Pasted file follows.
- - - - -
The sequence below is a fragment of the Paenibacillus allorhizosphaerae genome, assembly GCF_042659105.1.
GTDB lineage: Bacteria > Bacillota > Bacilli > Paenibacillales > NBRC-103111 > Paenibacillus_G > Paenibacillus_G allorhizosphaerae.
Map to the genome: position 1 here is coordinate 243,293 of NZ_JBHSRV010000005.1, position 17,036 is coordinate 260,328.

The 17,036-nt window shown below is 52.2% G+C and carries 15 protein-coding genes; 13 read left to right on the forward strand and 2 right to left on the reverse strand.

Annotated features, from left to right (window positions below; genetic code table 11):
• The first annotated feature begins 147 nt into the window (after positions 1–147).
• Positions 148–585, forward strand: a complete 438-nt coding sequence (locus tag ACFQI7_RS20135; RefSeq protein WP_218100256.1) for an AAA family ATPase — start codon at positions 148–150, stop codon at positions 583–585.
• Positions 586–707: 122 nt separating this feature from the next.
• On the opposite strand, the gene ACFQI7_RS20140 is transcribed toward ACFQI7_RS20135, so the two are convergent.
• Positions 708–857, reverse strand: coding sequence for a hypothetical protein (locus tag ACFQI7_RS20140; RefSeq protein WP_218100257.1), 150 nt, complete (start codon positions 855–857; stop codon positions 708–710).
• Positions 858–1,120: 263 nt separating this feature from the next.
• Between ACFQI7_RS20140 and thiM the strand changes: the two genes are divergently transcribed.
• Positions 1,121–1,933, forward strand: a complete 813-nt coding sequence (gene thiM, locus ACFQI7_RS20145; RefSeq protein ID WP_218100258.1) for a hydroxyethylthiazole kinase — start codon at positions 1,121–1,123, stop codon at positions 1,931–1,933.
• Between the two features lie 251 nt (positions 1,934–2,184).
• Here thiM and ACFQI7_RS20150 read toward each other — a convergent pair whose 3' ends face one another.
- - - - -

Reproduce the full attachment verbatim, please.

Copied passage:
The sequence below is a fragment of the Paenibacillus allorhizosphaerae genome, assembly GCF_042659105.1.
GTDB lineage: Bacteria > Bacillota > Bacilli > Paenibacillales > NBRC-103111 > Paenibacillus_G > Paenibacillus_G allorhizosphaerae.
Map to the genome: position 1 here is coordinate 243,293 of NZ_JBHSRV010000005.1, position 17,036 is coordinate 260,328.

The 17,036-nt window shown below is 52.2% G+C and carries 15 protein-coding genes; 13 read left to right on the forward strand and 2 right to left on the reverse strand.

Annotated features, from left to right (window positions below; genetic code table 11):
• The first annotated feature begins 147 nt into the window (after positions 1–147).
• Positions 148–585, forward strand: a complete 438-nt coding sequence (locus tag ACFQI7_RS20135; RefSeq protein WP_218100256.1) for an AAA family ATPase — start codon at positions 148–150, stop codon at positions 583–585.
• Positions 586–707: 122 nt separating this feature from the next.
• On the opposite strand, the gene ACFQI7_RS20140 is transcribed toward ACFQI7_RS20135, so the two are convergent.
• Positions 708–857, reverse strand: coding sequence for a hypothetical protein (locus tag ACFQI7_RS20140; RefSeq protein WP_218100257.1), 150 nt, complete (start codon positions 855–857; stop codon positions 708–710).
• Positions 858–1,120: 263 nt separating this feature from the next.
• Between ACFQI7_RS20140 and thiM the strand changes: the two genes are divergently transcribed.
• Positions 1,121–1,933, forward strand: a complete 813-nt coding sequence (gene thiM, locus ACFQI7_RS20145; RefSeq protein ID WP_218100258.1) for a hydroxyethylthiazole kinase — start codon at positions 1,121–1,123, stop codon at positions 1,931–1,933.
• Between the two features lie 251 nt (positions 1,934–2,184).
• Here thiM and ACFQI7_RS20150 read toward each other — a convergent pair whose 3' ends face one another.